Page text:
The Framingham Heart Study (FHS) has long been a beacon of biomedical research, yielding landmark findings on everything from the links between elevated blood pressure and stroke to the genetic risk factors underlying cardiac arrhythmias. Now, the fabled 65-year-long study of cardiovascular disease is the beacon of a more modern trend in science: tight budgets. Thanks to the automatic cuts in US government spending known as sequestration, the approximately $9-million-per-year contract the FHS receives from the US National Heart, Lung, and Blood Institute (NHLBI) was reduced by $4 million on 1 August. The renewal of the contract, scheduled for 2015, is expected to run for only two or three years, instead of the usual seven as it has been in the past. And next month, the most visible effects of the cuts will take hold, when 19 layoffs (out of a total of 90 total staff members) go into effect.
Overseeing the budget-related turbulence is Daniel Levy, a medical officer at the NHLBI who joined the FHS nearly 30 years ago and has served as the study's director since 1994. Elie Dolgin met with Levy in Framingham, on the outskirts of Boston, to discuss how he's taking the new funding realities to heart.
Can you offer an example of a project immediately affected by the 40% budget reduction?
There are a number of research projects that we have that will be impacted by the budget cut. One of them is a program that I've spent many years of my life working on. It's called the SABRe CVD Initiative—that stands for the Systems Approach to Biomarker Research in Cardiovascular Disease. And one of the subcomponents of that research program is to identify new biomarkers of disease risk. That program in particular, because it was funded by the core contract, is affected considerably, by 40% reduction in the current year's funding. We will be scaling back the scientific scope of that project, and, unfortunately, also the timeline of the initiative will be delayed.
The original scope was to measure 180 promising protein biomarkers in 7,500 Framingham study participants. The actual number of biomarkers we end up measuring will be some number lower than 180. I'm not sure how many fewer, but quite a few less than we had originally hoped for. This is a project that we were very optimistic would identify new protein biomarkers of cardiovascular disease and for major risk factors of heart disease, and scaling back our project reduces the impact it may have in the future.
In-person physical exams have been called the lifeblood of the FHS, but they're obviously expensive. Will those continue under the shrunken core budget?
We expect to explore every avenue possible to continue those exams, and that might include investigator-initiated research grants [such as extramural RO1s or intramural NIH grants] that allow the exams to continue even if the level of funding related to sequestration does reduce the support for the core contract for those exams.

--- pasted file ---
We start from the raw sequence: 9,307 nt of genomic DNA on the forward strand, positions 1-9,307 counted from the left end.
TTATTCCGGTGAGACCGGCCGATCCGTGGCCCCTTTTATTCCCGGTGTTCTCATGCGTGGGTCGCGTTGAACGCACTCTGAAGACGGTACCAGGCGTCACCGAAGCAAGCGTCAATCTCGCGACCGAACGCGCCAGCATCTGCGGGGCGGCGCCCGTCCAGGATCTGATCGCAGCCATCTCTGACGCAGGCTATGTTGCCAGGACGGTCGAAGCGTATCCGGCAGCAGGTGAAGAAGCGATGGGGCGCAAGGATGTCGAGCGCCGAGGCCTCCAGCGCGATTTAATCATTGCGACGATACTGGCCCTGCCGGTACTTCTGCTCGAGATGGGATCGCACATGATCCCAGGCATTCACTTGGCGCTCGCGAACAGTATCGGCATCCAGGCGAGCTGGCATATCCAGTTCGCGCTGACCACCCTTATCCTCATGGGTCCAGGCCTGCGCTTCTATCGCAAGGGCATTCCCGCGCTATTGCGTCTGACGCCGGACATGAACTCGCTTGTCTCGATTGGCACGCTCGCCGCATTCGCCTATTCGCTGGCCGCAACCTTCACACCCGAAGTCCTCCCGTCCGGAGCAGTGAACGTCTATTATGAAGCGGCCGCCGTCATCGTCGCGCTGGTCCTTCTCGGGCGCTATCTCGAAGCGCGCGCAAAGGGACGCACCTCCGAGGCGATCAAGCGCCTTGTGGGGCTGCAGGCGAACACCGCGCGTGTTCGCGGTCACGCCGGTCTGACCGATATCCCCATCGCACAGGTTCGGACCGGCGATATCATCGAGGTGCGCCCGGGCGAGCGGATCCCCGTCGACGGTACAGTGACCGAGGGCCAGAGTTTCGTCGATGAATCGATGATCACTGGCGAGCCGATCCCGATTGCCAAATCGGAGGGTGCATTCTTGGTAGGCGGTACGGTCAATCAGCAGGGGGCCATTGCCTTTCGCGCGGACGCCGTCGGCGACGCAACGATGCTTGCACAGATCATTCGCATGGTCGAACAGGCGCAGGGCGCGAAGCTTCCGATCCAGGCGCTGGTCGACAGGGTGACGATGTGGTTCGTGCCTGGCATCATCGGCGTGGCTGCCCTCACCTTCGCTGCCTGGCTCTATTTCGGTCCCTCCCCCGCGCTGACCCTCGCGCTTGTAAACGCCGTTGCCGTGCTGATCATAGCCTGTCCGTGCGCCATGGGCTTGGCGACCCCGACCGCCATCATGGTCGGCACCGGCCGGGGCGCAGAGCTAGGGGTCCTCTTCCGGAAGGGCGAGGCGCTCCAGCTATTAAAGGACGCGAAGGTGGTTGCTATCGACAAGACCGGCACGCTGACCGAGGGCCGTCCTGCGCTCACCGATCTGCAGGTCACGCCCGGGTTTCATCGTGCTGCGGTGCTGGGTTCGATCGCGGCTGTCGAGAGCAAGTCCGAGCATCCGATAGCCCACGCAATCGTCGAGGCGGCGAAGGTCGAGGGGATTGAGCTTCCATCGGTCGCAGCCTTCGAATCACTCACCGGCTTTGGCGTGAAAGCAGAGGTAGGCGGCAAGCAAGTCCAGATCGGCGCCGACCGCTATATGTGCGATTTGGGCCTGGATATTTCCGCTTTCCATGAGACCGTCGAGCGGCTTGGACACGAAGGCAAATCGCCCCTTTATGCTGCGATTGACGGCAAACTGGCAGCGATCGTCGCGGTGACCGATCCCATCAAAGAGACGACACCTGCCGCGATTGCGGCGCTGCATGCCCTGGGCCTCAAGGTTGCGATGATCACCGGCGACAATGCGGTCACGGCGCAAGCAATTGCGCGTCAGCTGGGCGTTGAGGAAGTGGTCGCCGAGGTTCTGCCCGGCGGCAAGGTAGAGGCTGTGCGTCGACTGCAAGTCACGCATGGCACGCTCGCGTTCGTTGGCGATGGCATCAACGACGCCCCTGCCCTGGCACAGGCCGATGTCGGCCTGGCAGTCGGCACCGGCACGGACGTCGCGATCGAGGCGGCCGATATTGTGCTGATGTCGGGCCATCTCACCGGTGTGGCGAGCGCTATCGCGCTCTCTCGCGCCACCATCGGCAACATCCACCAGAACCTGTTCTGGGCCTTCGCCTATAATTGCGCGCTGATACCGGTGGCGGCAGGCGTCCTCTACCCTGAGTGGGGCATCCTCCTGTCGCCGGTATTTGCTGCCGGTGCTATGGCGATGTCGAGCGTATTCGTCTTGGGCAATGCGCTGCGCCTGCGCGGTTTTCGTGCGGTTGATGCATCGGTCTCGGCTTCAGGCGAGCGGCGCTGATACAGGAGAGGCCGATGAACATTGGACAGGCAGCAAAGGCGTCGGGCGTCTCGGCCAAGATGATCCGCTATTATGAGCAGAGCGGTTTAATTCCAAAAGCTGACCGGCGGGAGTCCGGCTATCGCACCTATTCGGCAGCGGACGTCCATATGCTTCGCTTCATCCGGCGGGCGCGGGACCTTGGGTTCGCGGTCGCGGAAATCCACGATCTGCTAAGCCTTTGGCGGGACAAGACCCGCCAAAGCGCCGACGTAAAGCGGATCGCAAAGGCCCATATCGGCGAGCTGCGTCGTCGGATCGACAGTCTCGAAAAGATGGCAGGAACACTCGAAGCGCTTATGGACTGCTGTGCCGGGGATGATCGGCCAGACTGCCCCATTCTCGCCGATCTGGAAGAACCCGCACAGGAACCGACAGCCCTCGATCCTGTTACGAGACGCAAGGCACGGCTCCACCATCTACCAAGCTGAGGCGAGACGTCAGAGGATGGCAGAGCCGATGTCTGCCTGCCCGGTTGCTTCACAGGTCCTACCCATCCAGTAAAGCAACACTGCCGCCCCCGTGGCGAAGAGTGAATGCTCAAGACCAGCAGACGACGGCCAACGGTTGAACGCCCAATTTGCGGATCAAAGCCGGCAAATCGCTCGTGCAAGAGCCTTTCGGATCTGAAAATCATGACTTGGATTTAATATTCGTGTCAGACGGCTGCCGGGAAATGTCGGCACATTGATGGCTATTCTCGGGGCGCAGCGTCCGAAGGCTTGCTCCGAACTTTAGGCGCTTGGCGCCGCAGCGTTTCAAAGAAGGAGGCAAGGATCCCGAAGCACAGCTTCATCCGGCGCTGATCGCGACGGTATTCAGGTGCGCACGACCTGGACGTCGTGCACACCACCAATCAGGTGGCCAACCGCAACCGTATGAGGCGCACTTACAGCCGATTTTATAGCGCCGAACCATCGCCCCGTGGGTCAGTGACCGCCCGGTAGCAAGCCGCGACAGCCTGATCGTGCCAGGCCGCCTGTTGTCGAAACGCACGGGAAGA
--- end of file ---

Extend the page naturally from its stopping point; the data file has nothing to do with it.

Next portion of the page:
Will you also implement cheaper alternatives?
If doing the best possible research involves using other methods—be it online questionnaires or apps that you can use on a smartphone—that will be the sort of thing we investigate and consider. Our goal is to reinvent ourselves in ways that allow us to remain highly relevant, highly productive and at the cutting edge of science.
Tell me about the 19 people who are being let go.
We all are quite concerned and feel quite a bit for the people whose jobs here have been lost as a result of the budget cuts that have occurred. The overwhelming majority of those 19 people were involved in the [clinical] exams. Our senior investigators have not changed, we have an active and vibrant fellowship program, we have many statisticians and analysts and we certainly have retained the vital nucleus for being able to look into the future.
Are there lessons that can be learned from past funding cuts to other epidemiological studies?
The Atherosclerosis Risk and Communities Study [started in 1987 in four US communities], for example, faced a challenge a number of years back and there was a hiatus between exam cycles. They looked at that hiatus and identified scientific opportunities, and through initially investigator-initiated grants they were able to fund the nucleus of another exam cycle. That nucleus of funding was then supplemented by other NIH funding mechanisms, and exams once again returned to ARIC and are ongoing right now. So that's a lesson for us: that one can endure a period of challenge and emerge from it strong and continuing to do great science.
Do you expect FHS to enroll a fourth generation of participants?
It would be presumptuous of me to say that I'm confident we'll be recruiting a fourth generation of study participants, but we were successful at recruiting a third generation, and that third generation allowed us to strengthen our program in genetic research, to identify family patterns of disease, to identify genetic indicators of disease, and to look at proteomics and metabolomics and transcriptomic patterns associated with disease and its major risk factors. So, I'm hopeful that we'll someday be able to recruit a fourth generation so we can continue and build upon this important work.
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Straight talk with...Daniel Levy. Nat Med 19, 1197 (2013). https://doi.org/10.1038/nm1013-1197